Breaking Free From Troubling Familial and Cultural Bonds in Nomad Motel
Atlantic Theater Company presents the New York premiere of Carla Ching's play.
The broad themes Carla Ching tackles in Nomad Motel — now making its New York premiere courtesy of the Atlantic Theater Company — are hardly new: family dysfunction, generational differences, working-class struggles. But even in something of a boom time for plays about the Asian-American experience, Nomad Motel stands out for its sharp depiction of the clash between the very Asian value of filial piety and the very American focus on upward mobility.
Mason (Christopher Larkin) is Asian-American, while Alix (Molly Griggs) is wholly American. Both are high school students in Anaheim, California, but beyond that, the pair of classmates live different kinds of lives: Mason, a prototypical overachiever, resides in his own house and has everything provided by his father, James (Andrew Pang), who remains overseas in Hong Kong; by contrast, Alix lives with her harried mother, Fiona (Samantha Mathis), and two younger brothers in a motel while also working a part-time job on top of school. Suddenly, however, James — whose way of earning money for his son remains vague throughout, but appears to involve gang activities — disappears, leaving Mason to fend for himself in ways he has never had to do before.
Even before his father's disappearance, Mason starts yearning to break free from his father's overprotective influence, investing most of the money Dad sends him on loop pedals and other such equipment to feed his musical interests. (When we enter the Atlantic Stage 2 theater, Mason is already seen downstage riffing with his guitar and loops.) Alix desires a similar deliverance from her poverty-ridden circumstances, even going so far as to seriously consider her ex-boyfriend Oscar's (Ian Duff) suggestion that they both just take a leap of faith and move to New York City. These similar circumstances eventually draw Mason and Alix together
The relationship between Alix and her mess of a mother is a rather familiar one, though instead of turning Fiona into merely an object of pity, Ching humanely paints her as sympathetic and dignified. More compelling is the relationship between Mason and his father. James, as with many Asians of his generation, sees himself as primarily a provider for his son, expecting him to follow the path he has laid out for him to ensure Mason won't struggle like he did in his younger days. Mason, however, sees more value in the deeply American instinct of pulling himself up by his own bootstraps and forging his own path. Ching is wise enough to allow us to understand where James, for all his toughness, is coming from. Perhaps the most poignant scene in the whole play comes toward the end, when both Fiona and James find themselves in the same room and commiserate about just how difficult parenting can be, wondering whether they've done the best they could for their children.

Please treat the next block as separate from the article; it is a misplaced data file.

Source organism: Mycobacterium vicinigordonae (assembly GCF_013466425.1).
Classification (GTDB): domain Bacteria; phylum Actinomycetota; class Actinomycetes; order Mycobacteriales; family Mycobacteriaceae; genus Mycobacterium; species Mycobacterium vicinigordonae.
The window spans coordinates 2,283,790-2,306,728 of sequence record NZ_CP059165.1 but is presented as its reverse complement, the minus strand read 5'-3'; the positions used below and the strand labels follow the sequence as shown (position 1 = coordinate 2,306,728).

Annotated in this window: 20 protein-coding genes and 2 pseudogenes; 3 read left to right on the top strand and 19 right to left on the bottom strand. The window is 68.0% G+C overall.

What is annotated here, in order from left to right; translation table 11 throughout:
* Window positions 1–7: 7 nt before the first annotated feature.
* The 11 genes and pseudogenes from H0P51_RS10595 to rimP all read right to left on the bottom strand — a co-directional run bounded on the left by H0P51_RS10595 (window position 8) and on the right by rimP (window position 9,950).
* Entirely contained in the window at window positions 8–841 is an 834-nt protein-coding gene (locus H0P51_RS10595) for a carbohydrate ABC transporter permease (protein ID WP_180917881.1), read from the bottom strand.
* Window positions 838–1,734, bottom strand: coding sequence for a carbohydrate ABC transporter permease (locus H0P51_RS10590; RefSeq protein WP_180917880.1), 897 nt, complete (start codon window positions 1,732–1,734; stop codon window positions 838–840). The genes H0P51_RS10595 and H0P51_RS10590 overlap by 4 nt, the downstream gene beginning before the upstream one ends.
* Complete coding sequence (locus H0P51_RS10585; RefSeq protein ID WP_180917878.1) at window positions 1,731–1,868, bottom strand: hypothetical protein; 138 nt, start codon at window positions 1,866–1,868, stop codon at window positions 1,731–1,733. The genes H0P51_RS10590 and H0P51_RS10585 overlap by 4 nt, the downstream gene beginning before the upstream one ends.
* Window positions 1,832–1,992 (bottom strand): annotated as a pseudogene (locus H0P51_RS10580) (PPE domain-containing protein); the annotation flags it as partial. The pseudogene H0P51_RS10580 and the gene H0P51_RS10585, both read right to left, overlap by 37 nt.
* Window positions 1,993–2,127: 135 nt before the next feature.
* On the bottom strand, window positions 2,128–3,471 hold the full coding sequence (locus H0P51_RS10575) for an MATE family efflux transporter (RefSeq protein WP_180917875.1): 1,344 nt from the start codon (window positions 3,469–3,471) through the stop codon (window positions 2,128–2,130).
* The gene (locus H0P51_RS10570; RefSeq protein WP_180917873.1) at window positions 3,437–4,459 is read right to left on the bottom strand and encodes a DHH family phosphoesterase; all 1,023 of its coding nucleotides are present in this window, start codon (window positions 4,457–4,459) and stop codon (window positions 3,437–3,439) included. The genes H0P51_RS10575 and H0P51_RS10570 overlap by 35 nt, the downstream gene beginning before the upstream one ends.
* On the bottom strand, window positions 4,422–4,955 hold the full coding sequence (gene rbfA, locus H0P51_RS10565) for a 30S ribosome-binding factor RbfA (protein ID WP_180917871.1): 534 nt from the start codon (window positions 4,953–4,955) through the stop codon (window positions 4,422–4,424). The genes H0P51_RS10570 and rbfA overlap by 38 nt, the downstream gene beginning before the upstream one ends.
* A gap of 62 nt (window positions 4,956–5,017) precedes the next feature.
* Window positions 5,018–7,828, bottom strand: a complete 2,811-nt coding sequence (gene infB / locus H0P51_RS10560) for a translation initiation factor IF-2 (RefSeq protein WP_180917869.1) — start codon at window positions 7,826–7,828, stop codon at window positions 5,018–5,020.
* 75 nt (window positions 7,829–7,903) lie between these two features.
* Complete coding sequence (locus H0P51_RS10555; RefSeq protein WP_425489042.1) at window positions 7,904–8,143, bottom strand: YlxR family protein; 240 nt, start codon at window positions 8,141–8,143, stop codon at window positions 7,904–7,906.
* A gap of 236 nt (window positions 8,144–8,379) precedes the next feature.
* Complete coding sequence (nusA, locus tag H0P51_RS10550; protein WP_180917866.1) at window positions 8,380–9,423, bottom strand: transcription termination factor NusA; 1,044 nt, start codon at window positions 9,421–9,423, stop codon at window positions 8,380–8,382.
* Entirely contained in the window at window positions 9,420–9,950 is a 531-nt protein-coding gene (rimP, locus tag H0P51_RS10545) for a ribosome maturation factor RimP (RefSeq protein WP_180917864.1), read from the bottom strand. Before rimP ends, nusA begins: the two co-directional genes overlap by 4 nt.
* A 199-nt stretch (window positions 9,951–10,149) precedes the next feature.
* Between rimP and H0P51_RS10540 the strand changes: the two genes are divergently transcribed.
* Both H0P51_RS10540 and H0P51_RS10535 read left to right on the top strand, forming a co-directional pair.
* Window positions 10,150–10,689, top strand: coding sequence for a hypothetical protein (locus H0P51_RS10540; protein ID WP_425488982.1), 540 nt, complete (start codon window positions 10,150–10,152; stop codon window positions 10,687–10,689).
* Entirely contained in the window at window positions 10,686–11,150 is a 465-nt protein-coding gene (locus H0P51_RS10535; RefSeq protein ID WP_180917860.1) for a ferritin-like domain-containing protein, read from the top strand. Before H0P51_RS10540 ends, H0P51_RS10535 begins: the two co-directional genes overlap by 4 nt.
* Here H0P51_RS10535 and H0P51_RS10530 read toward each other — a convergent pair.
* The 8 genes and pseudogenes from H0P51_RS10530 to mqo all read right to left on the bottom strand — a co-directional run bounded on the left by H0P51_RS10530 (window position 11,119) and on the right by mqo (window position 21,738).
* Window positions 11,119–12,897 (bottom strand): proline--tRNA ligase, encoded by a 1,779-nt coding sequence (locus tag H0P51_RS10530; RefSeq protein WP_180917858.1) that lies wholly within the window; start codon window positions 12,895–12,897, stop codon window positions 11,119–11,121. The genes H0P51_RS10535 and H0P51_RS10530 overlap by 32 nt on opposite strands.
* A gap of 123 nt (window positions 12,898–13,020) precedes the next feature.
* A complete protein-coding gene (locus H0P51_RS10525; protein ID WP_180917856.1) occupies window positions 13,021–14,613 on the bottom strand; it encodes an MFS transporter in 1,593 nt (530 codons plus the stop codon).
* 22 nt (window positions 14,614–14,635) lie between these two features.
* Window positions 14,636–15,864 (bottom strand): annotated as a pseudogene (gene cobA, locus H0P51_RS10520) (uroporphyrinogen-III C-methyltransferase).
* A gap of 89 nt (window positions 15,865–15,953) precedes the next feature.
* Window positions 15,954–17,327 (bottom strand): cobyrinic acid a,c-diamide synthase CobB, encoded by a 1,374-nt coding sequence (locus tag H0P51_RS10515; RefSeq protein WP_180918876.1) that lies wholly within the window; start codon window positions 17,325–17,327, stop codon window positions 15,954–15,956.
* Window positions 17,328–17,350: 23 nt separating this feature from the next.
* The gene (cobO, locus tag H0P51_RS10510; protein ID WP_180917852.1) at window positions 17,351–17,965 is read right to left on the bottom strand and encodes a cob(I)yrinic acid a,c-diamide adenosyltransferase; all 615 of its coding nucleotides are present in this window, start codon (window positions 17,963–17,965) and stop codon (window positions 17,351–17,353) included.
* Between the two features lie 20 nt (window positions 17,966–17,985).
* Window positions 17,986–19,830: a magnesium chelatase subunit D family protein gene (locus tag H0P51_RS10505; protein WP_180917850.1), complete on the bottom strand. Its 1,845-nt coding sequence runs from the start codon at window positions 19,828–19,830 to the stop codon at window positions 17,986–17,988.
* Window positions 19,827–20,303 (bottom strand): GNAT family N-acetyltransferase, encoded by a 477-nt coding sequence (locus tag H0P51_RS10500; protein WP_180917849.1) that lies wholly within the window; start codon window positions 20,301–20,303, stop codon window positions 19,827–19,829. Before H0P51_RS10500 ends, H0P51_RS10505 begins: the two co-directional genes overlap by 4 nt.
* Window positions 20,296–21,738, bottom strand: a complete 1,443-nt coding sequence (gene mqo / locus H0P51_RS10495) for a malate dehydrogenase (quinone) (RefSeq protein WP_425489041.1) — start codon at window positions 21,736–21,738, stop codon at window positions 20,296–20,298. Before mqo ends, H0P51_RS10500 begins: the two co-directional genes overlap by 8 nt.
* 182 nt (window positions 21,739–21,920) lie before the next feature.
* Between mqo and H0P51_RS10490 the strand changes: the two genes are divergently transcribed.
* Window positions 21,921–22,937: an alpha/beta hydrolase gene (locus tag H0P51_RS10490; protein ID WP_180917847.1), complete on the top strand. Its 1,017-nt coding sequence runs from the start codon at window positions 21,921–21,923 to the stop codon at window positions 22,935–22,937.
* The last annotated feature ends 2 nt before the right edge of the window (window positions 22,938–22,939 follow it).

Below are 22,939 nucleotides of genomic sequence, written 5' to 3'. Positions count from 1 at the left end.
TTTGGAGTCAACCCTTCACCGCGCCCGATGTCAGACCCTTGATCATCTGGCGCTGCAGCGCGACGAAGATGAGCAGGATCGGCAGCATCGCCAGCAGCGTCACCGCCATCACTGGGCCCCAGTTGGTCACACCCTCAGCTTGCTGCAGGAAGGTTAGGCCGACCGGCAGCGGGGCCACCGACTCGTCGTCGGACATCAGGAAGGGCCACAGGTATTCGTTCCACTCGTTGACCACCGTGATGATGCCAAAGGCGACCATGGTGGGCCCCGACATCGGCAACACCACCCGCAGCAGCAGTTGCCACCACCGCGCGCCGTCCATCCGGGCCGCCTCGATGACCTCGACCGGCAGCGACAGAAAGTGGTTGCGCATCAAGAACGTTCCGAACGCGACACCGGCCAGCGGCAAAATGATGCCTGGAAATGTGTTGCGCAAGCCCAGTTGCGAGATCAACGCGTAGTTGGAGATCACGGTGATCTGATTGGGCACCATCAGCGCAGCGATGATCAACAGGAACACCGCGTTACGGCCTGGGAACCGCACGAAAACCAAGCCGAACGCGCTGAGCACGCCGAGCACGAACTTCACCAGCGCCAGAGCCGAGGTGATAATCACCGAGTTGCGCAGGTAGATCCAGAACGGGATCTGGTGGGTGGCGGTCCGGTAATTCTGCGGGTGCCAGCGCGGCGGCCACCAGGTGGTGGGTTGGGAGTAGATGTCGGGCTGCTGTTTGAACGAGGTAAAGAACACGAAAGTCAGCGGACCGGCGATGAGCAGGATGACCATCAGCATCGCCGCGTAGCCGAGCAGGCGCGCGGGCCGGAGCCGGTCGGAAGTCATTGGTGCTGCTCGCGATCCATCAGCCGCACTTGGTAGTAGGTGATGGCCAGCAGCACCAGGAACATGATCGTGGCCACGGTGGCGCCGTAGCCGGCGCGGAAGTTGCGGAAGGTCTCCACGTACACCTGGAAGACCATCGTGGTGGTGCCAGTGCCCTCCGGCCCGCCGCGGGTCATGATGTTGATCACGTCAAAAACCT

In the end, though, Nomad Motel is largely a paean to the youthful idealism that Alix and Mason try to hold on to in spite of their immediate financial challenges. Depending on your perspective, Ching's play will come off as either genuinely inspirational or overly rosy. A heavy-handed metaphor involving a bird with a broken wing that Mason spends much of the play secretly nursing back to full health is bound to inspire eye rolls; as is a stylistically incongruous fencing match that erupts at the play's climax, temporarily turning a working-class drama into a martial-arts flick without warning.
Director Ed Sylvanus Iskandar's production doesn't always help, lending a certain artificiality to the proceedings. While the design team inventively suggests multiple settings on one stage, there's something a bit too slick in what ought to be a grittier evocation of life on the margins. Yu-Hsuan Chen's set is too neatly manicured to evoke the messy lived experiences of these characters; and Jeanette Oi-Suk Yew's lighting, featuring attractive use of neon on the stage's back wall, often feels more noir-like than naturalistic, a feeling enhanced by Emily Gardner Xu Hall and Enrico de Trizio's dreamy sound design. Iskandar's direction, in short, seems detached from the milieu that the play intends to explore — as, alas, do the bland lead performances of Larkin and Griggs. Mathis and Pang are more persuasive than their younger counterparts as the adult characters, both conveying a sense that they've gone through hell in their own lives; and as Oscar, Duff leaves a more authentic and magnetic impression than the two leads.
For all its shortcomings, Nomad Motel is generous and heartfelt enough to never quite lose the audience's goodwill. And in its depiction of a particular kind of cultural and generational gap, particularly through the Mason-James scenes, Ching's play does offer genuine insights into a kind of familial relationship that is rarely depicted onstage with such acuity.